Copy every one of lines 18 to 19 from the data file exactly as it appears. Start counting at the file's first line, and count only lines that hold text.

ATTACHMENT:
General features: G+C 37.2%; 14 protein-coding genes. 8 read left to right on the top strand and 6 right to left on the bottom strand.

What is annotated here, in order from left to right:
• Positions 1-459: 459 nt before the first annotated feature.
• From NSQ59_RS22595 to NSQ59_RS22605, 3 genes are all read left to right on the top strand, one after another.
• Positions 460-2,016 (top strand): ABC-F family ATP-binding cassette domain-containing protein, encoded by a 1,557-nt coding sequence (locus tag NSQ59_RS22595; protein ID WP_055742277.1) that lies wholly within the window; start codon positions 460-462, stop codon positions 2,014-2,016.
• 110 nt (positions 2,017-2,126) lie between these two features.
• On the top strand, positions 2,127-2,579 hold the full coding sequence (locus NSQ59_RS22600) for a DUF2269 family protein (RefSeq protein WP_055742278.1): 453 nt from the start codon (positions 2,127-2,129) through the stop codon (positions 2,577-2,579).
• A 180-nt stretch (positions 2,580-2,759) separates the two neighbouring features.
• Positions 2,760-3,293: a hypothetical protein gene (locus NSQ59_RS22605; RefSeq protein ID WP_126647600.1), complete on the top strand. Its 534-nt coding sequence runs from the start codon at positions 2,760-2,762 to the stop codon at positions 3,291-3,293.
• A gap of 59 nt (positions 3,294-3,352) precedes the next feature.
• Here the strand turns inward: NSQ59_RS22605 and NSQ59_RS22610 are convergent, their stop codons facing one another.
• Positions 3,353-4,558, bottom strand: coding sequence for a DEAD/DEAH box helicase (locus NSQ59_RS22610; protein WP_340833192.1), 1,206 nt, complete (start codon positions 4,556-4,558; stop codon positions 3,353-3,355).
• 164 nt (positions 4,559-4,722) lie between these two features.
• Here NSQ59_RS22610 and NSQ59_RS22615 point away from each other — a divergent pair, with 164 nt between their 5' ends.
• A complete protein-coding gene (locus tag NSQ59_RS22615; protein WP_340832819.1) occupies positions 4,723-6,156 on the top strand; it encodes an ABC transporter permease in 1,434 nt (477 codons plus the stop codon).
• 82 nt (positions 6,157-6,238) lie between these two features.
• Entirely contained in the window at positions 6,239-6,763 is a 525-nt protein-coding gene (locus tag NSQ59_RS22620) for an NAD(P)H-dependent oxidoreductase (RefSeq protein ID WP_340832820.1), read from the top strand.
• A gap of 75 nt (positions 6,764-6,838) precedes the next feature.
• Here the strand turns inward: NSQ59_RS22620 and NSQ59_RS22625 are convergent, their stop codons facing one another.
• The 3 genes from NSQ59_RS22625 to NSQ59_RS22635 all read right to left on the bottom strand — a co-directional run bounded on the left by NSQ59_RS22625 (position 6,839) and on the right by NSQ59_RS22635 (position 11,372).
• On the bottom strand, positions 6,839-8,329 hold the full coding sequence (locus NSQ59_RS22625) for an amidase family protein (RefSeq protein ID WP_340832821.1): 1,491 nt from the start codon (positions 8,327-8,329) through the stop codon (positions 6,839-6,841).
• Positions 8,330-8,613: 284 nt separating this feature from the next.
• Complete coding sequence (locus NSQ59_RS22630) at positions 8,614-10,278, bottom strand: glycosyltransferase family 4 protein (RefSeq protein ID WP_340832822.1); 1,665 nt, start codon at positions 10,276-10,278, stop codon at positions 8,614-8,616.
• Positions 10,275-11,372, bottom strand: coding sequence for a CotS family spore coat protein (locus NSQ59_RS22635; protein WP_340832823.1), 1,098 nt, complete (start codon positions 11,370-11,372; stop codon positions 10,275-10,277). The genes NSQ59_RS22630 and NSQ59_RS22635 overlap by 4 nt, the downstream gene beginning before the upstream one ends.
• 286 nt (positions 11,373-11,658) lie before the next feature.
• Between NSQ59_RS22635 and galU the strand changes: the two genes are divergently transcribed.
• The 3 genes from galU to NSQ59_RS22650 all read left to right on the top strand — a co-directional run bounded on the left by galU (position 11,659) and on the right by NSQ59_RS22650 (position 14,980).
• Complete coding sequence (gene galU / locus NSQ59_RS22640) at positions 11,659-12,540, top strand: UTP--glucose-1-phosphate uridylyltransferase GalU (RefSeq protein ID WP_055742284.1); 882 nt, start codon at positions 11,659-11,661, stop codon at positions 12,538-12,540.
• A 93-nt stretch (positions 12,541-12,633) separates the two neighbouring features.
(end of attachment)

• A gap of 75 nt (positions 6,764-6,838) precedes the next feature.
• Here the strand turns inward: NSQ59_RS22620 and NSQ59_RS22625 are convergent, their stop codons facing one another.